Being a delivery person in any manner can be a major pain. You work long hours, receive only meager pay, and hope the person you’re delivering to is merciful enough to include a tip of more than .50 cents in their payment.
I experienced that world this summer as a pizza delivery guy in Jonesboro and the one Joseph Gordon-Levitt’s character Wilee lives in on the much larger scale of the streets of New York City as a bike messenger in David Koepp’s “Premium Rush.”
One of my first thoughts about this film, which was originally scheduled to be released in January of this year, was that the idea of bike messengers doesn’t make a lot of sense in a world where email exists. However, any sort of questions about that went out the window soon after the movie started. Bike messengers are meant for the important deliveries. The ones you don’t want getting lost in cyberspace or any prying eyes to look at. That’s where Wilee and his merry band of fellow messengers come in.
Wilee is a former law school student who can’t stand the thought of working at a job that requires a suit or sitting at a desk. Being a messenger gives him to the freedom to be constantly moving, out in the city, where anything can happen. His “don’t stop” philosophy is exemplified by his refusal to have break or gears on his bike.
When Wilee has to deliver an envelope for Nima (Jamie Chung), friends from his college days, his talents are pushed to the limits, thanks to a narratively helpful time limit on his mission.
The film’s biggest strength as well as its most glaring weakness is its pacing. For most of the film, Wilee is being chased by dirty cop Bobby Monday, played by Michael Shannon. The chases are more then enough to make the film worth seeing, with writer and director David Koepp expertly maneuvering the camera through the streets of Manhattan. If anyone knows how to utilize New York to make it its own character, it’s Koepp, wrote the screenplay for “Spider-Man” (2002). However, Koepp also implements what would usually be one of my favorite story telling devices, the flashback, to tell you why Monday is chasing after Wilee.
The way the film is structured, you unfortunately need most of the flashbacks to understand character motivations. Some of the flashbacks are interesting, but most of them are too long for their own good or irrelevant (one shows how Wilee came into possession of his bike), which made me restless to get back to the chase through the streets.
While the film was marketed around the growing star power of Joseph Gordon-Levitt, the one who really earns his paycheck here Shannon. This was my first exposure to the actor and I can’t wait to see more. He eats up every scene he’s in and masterfully plays a two-faced cop who needs to pay off a gambling debt to some Chinese mob bosses or suffer the consequences. If I had to compare his performance to another it would have to be to Randall from Pixar’s “Monster’s Inc” (2001). I know that might seem like a big jump, but that’s the image that jumped into my head. One scene involving a Chinese phone book is Shannon’s and the film’s best, it turns the character of Monday on a dime from a low life police enforcer to a dirty cop who knows how to take care of himself. What made me enjoy Shannon’s role, is that it’s a tiny glimpse at what to expect from his portrayal next summer as General Zod in Zach Snyder’s Superman reboot, “Man of Steel.”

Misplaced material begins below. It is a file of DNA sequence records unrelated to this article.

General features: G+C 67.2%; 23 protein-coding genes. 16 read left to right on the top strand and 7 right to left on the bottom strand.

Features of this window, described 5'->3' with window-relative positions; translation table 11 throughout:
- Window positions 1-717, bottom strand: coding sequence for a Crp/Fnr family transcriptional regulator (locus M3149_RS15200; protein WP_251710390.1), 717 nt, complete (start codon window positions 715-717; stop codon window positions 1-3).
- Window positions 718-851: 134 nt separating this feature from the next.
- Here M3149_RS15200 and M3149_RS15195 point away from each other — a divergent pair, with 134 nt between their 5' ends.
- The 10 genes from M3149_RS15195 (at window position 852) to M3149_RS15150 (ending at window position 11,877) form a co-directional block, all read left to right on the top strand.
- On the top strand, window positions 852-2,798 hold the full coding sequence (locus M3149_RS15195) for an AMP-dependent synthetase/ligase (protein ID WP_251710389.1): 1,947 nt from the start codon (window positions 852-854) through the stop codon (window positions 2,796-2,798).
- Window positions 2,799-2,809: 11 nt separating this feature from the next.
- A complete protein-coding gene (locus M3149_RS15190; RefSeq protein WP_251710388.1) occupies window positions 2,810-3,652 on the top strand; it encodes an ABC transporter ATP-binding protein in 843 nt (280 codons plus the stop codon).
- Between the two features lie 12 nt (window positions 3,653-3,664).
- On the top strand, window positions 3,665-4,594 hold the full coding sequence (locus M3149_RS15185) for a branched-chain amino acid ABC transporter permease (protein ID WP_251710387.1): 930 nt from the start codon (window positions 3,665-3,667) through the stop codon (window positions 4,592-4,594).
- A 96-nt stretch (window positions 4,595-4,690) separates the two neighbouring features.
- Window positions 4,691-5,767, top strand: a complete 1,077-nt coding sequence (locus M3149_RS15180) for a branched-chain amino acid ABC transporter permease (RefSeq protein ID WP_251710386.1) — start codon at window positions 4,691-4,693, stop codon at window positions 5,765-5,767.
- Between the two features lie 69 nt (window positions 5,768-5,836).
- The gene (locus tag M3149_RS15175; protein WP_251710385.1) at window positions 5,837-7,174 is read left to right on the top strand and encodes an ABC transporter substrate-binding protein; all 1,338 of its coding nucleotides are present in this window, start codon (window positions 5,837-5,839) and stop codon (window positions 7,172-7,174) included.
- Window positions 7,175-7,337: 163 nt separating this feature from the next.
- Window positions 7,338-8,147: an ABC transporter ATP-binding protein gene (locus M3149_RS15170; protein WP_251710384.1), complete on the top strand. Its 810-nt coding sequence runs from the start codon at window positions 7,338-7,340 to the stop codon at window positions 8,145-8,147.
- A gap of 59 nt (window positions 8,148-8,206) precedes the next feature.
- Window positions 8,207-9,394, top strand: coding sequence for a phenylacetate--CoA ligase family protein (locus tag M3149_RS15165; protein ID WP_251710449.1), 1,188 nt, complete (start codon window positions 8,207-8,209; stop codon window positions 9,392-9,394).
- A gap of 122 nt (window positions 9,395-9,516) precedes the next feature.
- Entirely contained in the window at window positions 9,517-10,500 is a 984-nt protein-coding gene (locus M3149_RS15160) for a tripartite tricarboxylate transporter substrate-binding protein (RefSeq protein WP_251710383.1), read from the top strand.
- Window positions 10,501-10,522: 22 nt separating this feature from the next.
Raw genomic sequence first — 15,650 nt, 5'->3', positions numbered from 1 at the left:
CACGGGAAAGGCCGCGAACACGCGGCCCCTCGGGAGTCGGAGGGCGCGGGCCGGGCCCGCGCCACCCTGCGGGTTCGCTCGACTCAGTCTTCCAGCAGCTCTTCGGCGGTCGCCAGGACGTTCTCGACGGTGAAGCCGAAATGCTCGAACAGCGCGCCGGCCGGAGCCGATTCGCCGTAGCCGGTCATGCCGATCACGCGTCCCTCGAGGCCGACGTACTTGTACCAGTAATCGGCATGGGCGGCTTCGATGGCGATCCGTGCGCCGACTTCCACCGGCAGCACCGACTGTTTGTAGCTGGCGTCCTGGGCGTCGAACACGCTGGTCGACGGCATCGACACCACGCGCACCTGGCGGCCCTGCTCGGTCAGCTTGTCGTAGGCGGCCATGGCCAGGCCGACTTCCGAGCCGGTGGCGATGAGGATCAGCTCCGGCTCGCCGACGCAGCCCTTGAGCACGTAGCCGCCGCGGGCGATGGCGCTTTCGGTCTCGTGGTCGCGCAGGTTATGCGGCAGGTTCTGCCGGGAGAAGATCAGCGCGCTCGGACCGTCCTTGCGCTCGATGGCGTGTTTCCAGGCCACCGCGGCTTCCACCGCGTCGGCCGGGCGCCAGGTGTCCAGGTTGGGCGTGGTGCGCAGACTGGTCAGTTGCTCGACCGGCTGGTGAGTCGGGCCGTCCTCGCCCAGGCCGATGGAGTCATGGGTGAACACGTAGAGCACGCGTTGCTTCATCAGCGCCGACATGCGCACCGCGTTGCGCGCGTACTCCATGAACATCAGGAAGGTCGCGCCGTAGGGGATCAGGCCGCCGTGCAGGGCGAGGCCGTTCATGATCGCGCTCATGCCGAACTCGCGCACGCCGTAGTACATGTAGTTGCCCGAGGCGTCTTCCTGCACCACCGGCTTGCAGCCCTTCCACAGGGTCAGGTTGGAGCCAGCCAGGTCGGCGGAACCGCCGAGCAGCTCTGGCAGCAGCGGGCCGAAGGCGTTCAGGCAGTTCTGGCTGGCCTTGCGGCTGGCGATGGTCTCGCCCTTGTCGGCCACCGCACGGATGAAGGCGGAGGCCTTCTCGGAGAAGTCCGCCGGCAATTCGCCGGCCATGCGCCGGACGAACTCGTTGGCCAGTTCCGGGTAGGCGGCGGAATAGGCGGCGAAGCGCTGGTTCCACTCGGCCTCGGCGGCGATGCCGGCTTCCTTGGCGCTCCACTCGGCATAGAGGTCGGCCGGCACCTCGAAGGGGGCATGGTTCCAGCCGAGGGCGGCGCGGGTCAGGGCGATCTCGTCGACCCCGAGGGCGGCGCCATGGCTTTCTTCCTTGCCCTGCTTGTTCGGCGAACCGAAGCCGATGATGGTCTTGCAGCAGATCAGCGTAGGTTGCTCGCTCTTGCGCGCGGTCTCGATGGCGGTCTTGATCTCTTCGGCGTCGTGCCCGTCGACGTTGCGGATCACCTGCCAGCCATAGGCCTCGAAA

While Joseph Gordon-Levitt is fast becoming a recognizable star thanks to movies like “The Dark Knight Rises,” his role as Wilee isn’t his best role. He’s is entertaining at times, but there’s only so much you can do when you spend the majority of your movie being chased on a bike. Supporting actors include Dania Ramirez, who some may remember for her largely despised role as Maya on the second and third season’s of NBC’s “Hereos;” Wole Parks as Manny, Wilee’s rival and Aasif Mandvi as Wilee’s boss.
If you have any interest in bike stunts, you’ll get plenty of that here. If you’re a film junky like me with a soft spot for movies with a good MacGuffin, then you should give Premium Rush a chance. It’s not perfect, and its own ambitious story telling gets in the way of itself at times. As the summer comes to its conclusion, “Premium Rush” gives the audience some an entertaining ride, with pursuits both big and small (an over zealous bicycle cop has some great moments).
- If you have any idea what the “Wilhelm Scream” is, then you will get a kick out of how it’s used here.
- Looking at Koepp’s filmography, you have to be impressed by his writing record: “JurassicPark” (1993), “Mission Impossible” (1996), “War of the Worlds (2005) and the very underrated Ricky Gervais comedy “Ghost Town.” “Premium Rush” doesn’t make it to their heights.
- My initial ranking of “Premium Rush” at the website www.flickchart.com is 314th out of 786 movies and it’s my 11th favorite film from 2012 out 22 seen so far.
- I feel like this movie is really a kind of marriage between “16 Blocks” and the Road Runner cartoons.
- When I went to see “Premium Rush,” I once again saw the trailer for the cop drama “End of Watch.” I think I’ve seen this trailer every time I’ve been to the movies this summer and I for one never want to see it. The same thing happened with “Brave.” Have you ever seen a trailer for a movie so many times you swore you’d never see it?